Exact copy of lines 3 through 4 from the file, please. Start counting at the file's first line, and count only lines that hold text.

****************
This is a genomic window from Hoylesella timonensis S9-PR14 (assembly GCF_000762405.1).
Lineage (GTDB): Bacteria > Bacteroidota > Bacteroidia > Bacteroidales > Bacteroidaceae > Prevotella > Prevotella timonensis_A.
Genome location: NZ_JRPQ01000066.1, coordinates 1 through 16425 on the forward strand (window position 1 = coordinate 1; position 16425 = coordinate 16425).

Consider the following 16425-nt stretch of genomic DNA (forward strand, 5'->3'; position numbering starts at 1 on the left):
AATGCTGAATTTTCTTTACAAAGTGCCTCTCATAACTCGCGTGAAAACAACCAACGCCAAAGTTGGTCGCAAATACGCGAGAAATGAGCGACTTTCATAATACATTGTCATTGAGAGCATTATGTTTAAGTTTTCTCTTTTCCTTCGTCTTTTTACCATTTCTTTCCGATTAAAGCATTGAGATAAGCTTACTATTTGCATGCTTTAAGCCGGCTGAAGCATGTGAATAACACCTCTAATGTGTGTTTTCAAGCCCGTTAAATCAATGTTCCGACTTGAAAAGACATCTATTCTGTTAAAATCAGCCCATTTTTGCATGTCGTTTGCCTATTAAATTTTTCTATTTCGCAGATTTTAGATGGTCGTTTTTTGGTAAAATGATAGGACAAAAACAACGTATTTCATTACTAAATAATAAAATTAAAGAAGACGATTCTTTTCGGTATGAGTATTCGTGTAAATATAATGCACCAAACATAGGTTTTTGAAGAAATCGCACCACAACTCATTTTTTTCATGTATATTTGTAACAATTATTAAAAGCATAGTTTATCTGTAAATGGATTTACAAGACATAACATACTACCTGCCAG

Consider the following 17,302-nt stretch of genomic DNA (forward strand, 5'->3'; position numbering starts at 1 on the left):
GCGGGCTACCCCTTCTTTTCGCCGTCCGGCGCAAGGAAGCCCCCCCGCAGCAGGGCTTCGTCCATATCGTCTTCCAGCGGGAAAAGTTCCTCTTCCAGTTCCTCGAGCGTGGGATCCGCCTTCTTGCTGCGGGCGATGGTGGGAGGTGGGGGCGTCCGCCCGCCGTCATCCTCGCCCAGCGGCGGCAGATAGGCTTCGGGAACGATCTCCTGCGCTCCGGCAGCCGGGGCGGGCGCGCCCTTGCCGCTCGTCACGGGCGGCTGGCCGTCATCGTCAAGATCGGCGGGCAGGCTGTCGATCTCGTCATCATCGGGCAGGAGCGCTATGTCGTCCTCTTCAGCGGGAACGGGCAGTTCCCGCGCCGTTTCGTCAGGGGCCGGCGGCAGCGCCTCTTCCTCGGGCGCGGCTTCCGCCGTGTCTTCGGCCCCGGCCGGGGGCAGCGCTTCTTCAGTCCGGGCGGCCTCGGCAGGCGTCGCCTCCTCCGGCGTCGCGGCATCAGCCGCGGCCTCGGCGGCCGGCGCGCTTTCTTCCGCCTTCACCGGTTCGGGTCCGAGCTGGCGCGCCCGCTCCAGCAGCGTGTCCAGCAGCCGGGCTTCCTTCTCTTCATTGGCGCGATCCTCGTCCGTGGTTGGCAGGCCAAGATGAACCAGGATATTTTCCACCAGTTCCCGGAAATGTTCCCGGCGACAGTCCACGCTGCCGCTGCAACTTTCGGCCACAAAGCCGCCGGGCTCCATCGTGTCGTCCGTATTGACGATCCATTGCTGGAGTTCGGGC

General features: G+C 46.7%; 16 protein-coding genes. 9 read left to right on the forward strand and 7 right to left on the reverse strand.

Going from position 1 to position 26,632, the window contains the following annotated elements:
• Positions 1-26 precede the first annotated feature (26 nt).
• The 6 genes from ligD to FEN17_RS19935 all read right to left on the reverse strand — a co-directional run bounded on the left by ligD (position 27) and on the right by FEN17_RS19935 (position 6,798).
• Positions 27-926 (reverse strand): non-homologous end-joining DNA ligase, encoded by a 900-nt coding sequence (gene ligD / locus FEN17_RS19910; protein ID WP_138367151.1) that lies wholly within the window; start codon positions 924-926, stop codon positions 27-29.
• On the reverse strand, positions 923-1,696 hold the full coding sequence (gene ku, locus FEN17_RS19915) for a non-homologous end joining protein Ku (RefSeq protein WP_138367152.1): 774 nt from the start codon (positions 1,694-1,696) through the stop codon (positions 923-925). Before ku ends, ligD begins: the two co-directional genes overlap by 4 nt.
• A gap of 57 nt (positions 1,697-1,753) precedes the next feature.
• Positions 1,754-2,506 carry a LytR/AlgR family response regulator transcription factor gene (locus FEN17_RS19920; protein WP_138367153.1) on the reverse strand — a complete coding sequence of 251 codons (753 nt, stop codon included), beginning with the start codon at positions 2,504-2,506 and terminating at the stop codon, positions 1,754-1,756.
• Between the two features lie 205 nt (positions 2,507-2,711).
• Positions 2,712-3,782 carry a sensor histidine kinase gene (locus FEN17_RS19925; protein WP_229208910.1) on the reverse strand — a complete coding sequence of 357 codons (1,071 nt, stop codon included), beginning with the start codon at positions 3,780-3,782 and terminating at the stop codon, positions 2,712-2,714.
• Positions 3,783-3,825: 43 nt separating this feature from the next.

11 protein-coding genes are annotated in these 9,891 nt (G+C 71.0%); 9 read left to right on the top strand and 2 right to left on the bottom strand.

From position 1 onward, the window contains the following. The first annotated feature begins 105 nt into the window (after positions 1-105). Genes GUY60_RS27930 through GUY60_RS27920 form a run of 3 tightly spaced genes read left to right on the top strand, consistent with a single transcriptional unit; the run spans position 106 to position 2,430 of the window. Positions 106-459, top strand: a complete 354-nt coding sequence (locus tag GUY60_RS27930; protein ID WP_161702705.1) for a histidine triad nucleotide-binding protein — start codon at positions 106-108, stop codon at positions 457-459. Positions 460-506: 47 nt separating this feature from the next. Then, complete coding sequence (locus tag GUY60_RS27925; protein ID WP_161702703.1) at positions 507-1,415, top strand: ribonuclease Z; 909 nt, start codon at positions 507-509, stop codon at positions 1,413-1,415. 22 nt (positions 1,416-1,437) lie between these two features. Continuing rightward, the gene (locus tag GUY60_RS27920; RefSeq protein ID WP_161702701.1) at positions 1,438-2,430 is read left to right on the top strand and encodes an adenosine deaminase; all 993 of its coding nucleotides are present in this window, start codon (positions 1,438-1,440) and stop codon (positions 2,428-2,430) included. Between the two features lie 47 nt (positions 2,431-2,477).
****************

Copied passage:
Genome location: NZ_JRPQ01000066.1, coordinates 1 through 16425 on the forward strand (window position 1 = coordinate 1; position 16425 = coordinate 16425).

Consider the following 16425-nt stretch of genomic DNA (forward strand, 5'->3'; position numbering starts at 1 on the left):